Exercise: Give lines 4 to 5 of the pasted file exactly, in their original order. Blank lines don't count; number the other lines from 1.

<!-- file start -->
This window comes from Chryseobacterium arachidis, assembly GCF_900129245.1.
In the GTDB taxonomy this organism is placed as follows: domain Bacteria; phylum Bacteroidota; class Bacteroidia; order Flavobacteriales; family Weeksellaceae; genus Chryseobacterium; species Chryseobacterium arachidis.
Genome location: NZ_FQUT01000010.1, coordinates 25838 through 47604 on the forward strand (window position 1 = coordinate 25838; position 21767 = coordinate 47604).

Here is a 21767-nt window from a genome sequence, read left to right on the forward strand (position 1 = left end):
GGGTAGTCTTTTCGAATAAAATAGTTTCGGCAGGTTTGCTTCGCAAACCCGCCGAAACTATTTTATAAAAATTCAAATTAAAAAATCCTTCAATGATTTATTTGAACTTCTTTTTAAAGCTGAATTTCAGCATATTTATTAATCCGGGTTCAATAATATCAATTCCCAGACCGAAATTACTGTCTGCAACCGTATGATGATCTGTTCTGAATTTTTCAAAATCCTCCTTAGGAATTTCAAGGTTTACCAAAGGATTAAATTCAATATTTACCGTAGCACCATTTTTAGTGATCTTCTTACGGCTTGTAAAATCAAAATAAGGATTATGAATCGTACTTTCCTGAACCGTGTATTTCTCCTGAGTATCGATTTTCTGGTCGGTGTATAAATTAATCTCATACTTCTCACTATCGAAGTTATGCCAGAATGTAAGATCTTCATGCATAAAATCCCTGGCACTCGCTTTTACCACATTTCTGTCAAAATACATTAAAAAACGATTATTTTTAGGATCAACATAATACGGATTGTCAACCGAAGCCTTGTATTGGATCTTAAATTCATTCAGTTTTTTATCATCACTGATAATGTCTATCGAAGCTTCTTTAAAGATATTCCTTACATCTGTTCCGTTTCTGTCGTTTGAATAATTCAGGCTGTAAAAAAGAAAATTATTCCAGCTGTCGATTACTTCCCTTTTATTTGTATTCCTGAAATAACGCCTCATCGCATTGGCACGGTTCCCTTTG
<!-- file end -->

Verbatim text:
Here is a 21767-nt window from a genome sequence, read left to right on the forward strand (position 1 = left end):
GGGTAGTCTTTTCGAATAAAATAGTTTCGGCAGGTTTGCTTCGCAAACCCGCCGAAACTATTTTATAAAAATTCAAATTAAAAAATCCTTCAATGATTTATTTGAACTTCTTTTTAAAGCTGAATTTCAGCATATTTATTAATCCGGGTTCAATAATATCAATTCCCAGACCGAAATTACTGTCTGCAACCGTATGATGATCTGTTCTGAATTTTTCAAAATCCTCCTTAGGAATTTCAAGGTTTACCAAAGGATTAAATTCAATATTTACCGTAGCACCATTTTTAGTGATCTTCTTACGGCTTGTAAAATCAAAATAAGGATTATGAATCGTACTTTCCTGAACCGTGTATTTCTCCTGAGTATCGATTTTCTGGTCGGTGTATAAATTAATCTCATACTTCTCACTATCGAAGTTATGCCAGAATGTAAGATCTTCATGCATAAAATCCCTGGCACTCGCTTTTACCACATTTCTGTCAAAATACATTAAAAAACGATTATTTTTAGGATCAACATAATACGGATTGTCAACCGAAGCCTTGTATTGGATCTTAAATTCATTCAGTTTTTTATCATCACTGATAATGTCTATCGAAGCTTCTTTAAAGATATTCCTTACATCTGTTCCGTTTCTGTCGTTTGAATAATTCAGGCTGTAAAAAAGAAAATTATTCCAGCTGTCGATTACTTCCCTTTTATTTGTATTCCTGAAATAACGCCTCATCGCATTGGCACGGTTCCCTTTG